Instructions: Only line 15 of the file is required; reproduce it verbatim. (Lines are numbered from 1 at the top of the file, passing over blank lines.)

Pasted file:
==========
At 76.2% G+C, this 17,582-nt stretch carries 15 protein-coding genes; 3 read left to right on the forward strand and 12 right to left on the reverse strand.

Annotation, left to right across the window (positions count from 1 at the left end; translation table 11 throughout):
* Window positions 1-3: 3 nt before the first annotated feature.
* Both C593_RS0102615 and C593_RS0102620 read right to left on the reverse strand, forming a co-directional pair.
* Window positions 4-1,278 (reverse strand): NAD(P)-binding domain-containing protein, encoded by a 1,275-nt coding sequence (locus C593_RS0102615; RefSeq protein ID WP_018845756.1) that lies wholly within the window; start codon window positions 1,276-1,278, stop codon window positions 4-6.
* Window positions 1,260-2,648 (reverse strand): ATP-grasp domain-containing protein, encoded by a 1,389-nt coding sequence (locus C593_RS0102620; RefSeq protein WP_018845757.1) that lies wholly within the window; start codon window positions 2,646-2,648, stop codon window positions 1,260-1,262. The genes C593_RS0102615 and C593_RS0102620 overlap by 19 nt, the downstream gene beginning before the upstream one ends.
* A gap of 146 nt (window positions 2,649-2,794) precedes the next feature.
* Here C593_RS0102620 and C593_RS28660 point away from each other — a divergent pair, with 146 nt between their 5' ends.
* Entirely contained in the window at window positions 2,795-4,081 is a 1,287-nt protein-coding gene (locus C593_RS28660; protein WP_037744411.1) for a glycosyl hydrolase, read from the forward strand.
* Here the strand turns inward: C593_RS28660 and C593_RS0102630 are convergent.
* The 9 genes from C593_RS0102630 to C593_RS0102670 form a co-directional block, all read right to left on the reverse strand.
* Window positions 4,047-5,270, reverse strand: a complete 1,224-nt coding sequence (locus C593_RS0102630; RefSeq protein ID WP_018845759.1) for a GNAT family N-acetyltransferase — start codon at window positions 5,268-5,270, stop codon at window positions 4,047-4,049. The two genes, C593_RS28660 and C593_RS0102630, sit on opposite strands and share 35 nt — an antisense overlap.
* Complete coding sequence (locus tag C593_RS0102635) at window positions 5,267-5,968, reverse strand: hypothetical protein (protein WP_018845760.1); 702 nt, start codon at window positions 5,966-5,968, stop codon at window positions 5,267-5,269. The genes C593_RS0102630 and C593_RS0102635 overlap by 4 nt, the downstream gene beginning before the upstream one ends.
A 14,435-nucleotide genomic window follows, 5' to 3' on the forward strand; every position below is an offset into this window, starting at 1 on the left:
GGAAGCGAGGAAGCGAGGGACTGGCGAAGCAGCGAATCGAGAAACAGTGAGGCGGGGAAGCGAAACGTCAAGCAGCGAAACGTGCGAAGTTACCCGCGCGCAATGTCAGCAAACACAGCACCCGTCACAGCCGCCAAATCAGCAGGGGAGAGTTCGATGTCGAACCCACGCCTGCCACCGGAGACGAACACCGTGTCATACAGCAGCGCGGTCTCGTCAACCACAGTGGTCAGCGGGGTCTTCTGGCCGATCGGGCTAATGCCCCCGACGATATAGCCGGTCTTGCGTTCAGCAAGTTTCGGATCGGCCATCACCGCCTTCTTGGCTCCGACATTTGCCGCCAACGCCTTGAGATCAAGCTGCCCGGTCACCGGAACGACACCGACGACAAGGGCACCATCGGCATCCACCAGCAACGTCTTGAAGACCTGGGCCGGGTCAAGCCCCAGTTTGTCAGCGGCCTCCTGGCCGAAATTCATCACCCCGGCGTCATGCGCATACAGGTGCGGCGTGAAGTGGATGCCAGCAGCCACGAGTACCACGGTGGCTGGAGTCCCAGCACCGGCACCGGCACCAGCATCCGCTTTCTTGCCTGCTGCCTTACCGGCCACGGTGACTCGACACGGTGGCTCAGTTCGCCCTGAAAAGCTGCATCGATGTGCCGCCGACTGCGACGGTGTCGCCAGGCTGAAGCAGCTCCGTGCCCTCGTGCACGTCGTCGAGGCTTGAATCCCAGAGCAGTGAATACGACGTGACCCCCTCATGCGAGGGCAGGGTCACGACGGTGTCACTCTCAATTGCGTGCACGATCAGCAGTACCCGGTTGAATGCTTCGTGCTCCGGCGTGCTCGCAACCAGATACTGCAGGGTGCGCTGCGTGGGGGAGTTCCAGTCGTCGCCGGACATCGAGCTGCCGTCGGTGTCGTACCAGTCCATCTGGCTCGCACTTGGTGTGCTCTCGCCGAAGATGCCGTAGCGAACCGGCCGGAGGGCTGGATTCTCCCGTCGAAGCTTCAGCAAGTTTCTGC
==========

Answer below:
GGAAGCGAGGAAGCGAGGGACTGGCGAAGCAGCGAATCGAGAAACAGTGAGGCGGGGAAGCGAAACGTCAAGCAGCGAAACGTGCGAAGTTACCCGCGCGCAATGTCAGCAAACACAGCACCCGTCACAGCCGCCAAATCAGCAGGGGAGAGTTCGATGTCGAACCCACGCCTGCCACCGGAGACGAACACCGTGTCATACAGCAGCGCGGTCTCGTCAACCACAGTGGTCAGCGGGGTCTTCTGGCCGATCGGGCTAATGCCCCCGACGATATAGCCGGTCTTGCGTTCAGCAAGTTTCGGATCGGCCATCACCGCCTTCTTGGCTCCGACATTTGCCGCCAACGCCTTGAGATCAAGCTGCCCGGTCACCGGAACGACACCGACGACAAGGGCACCATCGGCATCCACCAGCAACGTCTTGAAGACCTGGGCCGGGTCAAGCCCCAGTTTGTCAGCGGCCTCCTGGCCGAAATTCATCACCCCGGCGTCATGCGCATACAGGTGCGGCGTGAAGTGGATGCCAGCAGCCACGAGTACCACGGTGGCTGGAGTCCCAGCACCGGCACCGGCACCAGCATCCGCTTTCTTGCCTGCTGCCTTACCGGCCACGGTGACTCGACACGGTGGCTCAGTTCGCCCTGAAAAGCTGCATCGATGTGCCGCCGACTGCGACGGTGTCGCCAGGCTGAAGCAGCTCCGTGCCCTCGTGCACGTCGTCGAGGCTTGAATCCCAGAGCAGTGAATACGACGTGACCCCCTCATGCGAGGGCAGGGTCACGACGGTGTCACTCTCAATTGCGTGCACGATCAGCAGTACCCGGTTGAATGCTTCGTGCTCCGGCGTGCTCGCAACCAGATACTGCAGGGTGCGCTGCGTGGGGGAGTTCCAGTCGTCGCCGGACATCGAGCTGCCGTCGGTGTCGTACCAGTCCATCTGGCTCGCACTTGGTGTGCTCTCGCCGAAGATGCCGTAGCGAACCGGCCGGAGGGCTGGATTCTCCCGTCGAAGCTTCAGCAAGTTTCTGC